The princess of a hidden kingdom of magic-users somewhere in Norway, Tora was born with a particularly strong strain of the ice-manipulating powers common to her people. When an engineer named Rod Schoendienst found Tora’s tribe, she decided to leave her home and explore the outside world. She wound up joining the Global Guardians, replacing Sigrid Nansen as Icemaiden, and became close friends with Beatriz Da Costa, the Green Flame.
When the UN transferred their funding from the Global Guardians to the newly-formed Justice League International, Bea and Tora joined the JLI, and soon after changed their codenames to Fire and Ice. There, Tora began an unlikely romance with the brutish Guy Gardner. After a series of adventures with the JLI, including battling her brother, who had tried to take over their home kingdom, Tora fell under the thrall of the world-conquering Overmaster, and was killed while resisting him.
Years later, Tora was discovered, alive but comatose, in Azerbaijan. The Birds of Prey rescued her from a mobster who was planning to use his captive ice goddess to manipulate the suspicious locals. Tora reunited with Bea, and has been tentatively rekindling her relationship with Guy.
(Recently, Tora got a new, retconned origin as a Norwegian gypsy possessing inexplicable ice powers. Her reluctant thief father hid her away from her evil grandfather, who wanted to exploit her powers, and when her grandfather finally caught up with them, Tora panicked and killed both men. There’s no explanation for the ice kingdom, or the rest of Tora’s family, who the rest of the JLI have all met. Since this new origin is racist and nonsensical (her new father’s name isn’t even Olaf!), I am ignoring it. It’s my blog and I can do that.)
So What’s So Great About Her?
There are many different kinds of strength. Unfortunately, comics tend to show just the one kind the brash, loud, hit-it-until-it-falls-down kind. Superheroes tend to be aggressive, flamboyant people who hit first and ask questions later.
Tora is a wonderful example of a different kind of strength. She’s soft-spoken. She’s humble. She’s gentle. She loves baby animals and romantic movies, and tries to keep the peace whenever possible, rather than charging headlong into a fight. She is deliberately so, of course a total contrast to her quick-tempered, flashy best friend and her antagonistic, bull-headed boyfriend.
And yet Tora’s quiet pacifism should never be mistaken for cowardice or weakness. She has always been fearless in battle and wholeheartedly willing to risk her life to defend others. In fact, she gave her life to save the world. And in terms of sheer power well, she’s an actual, literal goddess. I sure wouldn’t want to mess with her.
More remarkable than her physical power and courage in combat, however, is her strength of character. Tora surrounds herself with domineering personalities she’s clearly drawn to alphas. But no matter how aggressive the people around her are, she stays true to herself. She may give in to Bea on the little things, like entering a modeling contest or demanding a job from the JLI, but she never lets Bea’s dislike of Guy hell, the whole team’s dislike of Guy stop her from dating him. She may tolerate a few uncouth remarks of Guy’s here and there, but she demands that he treat her with respect, and she’s not afraid to walk out on him when he’s out of line. And she insists that they keep the peace when she’s around, something none of the actual leaders of the JLI were ever able to accomplish.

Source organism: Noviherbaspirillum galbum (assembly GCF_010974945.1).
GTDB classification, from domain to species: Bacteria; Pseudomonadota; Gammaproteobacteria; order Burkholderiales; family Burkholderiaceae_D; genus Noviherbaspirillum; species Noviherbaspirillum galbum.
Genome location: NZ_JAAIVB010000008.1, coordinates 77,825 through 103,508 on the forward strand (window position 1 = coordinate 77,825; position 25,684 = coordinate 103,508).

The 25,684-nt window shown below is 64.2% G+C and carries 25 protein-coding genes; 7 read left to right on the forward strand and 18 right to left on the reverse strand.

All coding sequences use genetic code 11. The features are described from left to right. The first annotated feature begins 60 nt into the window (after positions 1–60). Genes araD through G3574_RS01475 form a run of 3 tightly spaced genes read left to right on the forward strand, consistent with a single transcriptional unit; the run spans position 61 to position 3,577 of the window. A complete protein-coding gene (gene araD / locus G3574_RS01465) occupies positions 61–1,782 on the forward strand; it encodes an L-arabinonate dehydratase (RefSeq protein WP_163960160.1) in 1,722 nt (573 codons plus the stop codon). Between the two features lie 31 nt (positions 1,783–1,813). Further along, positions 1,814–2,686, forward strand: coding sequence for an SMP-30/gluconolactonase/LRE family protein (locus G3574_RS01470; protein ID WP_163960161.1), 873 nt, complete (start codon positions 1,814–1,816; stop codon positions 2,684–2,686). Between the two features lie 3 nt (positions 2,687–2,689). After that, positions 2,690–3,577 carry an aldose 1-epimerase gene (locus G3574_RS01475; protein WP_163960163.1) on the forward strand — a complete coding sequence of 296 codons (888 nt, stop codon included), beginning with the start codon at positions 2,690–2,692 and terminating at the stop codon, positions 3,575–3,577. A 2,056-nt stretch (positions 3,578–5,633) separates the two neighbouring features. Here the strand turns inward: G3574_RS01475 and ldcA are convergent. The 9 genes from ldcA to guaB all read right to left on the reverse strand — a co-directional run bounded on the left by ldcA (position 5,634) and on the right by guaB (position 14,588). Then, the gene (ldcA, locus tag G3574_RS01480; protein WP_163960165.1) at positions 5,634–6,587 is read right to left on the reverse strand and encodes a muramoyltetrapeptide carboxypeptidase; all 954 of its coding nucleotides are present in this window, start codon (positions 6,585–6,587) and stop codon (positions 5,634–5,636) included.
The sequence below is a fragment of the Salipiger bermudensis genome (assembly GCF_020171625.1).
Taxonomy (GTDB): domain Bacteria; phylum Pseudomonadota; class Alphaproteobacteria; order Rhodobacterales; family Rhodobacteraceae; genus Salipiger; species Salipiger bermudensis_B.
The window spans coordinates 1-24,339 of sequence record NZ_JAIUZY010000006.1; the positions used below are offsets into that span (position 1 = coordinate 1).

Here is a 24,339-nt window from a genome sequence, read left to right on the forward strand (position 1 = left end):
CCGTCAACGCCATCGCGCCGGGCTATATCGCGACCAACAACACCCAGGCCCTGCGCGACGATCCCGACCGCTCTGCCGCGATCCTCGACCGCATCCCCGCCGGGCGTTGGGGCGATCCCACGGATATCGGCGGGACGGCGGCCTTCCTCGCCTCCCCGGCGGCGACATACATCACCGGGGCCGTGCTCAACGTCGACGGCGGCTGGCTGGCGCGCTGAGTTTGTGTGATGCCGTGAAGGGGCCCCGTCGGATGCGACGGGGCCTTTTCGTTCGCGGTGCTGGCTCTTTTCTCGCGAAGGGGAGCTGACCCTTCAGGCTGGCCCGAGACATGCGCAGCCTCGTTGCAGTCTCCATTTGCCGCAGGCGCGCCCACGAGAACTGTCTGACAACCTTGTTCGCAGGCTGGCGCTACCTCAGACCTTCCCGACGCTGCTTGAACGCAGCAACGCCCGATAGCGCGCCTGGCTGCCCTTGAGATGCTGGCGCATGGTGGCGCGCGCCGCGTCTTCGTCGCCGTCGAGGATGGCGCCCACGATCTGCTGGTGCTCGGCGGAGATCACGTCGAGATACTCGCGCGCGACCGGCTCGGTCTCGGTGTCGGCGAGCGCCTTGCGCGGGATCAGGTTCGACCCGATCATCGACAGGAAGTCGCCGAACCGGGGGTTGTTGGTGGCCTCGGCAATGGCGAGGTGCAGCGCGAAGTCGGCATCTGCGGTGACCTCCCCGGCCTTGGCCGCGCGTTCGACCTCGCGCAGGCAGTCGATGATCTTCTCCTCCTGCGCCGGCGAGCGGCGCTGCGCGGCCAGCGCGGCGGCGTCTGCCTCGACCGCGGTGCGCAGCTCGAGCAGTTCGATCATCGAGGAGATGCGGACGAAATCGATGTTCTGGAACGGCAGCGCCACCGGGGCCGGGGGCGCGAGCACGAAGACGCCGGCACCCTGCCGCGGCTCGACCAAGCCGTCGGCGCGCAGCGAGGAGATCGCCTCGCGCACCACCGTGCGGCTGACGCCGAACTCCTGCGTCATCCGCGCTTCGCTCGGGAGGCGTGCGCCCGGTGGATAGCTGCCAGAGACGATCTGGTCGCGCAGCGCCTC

Tora could so easily be a pushover, bullied by her more assertive loved ones. Instead, she changes them, making Bea more thoughtful and level-headed, and Guy more rational and mature. If you’ve read even one panel featuring Guy Gardner, you know what a feat that is! Tora Olafsdotter: way more powerful than the Guardians of the Universe. (Also, taller.)
At the end of the day, Tora is a woman who could move mountains, but chooses instead to use her remarkable strength of character to love others, who are by far the better for it. Weak? Timid? I don’t think so.
Tora’s branch of the JLI was renamed Justice League America with issue #26. She has also appeared in many issues of the other JLI-related books of the time, particularly Justice League Europe and Justice League Quarterly, but her main narrative is below.
Justice League International v1 #12-25
Justice League America #26-91
Showcase ‘96 #7 (this and the following two appearances are ‘was it really her?”-style posthumous appearances that will totally make you cry)
JLA Annual #2
I Can’t Believe It’s Not the Justice League
Birds of Prey v1 #104-108
Checkmate v2 #16
Green Lantern Corps v2 #19, 20, 28, 29, 39, and 46
Blackest Night #1, 5, and 8
Justice League: Generation Lost #1-24
Tora will be co-starring in the upcoming Justice League International v3.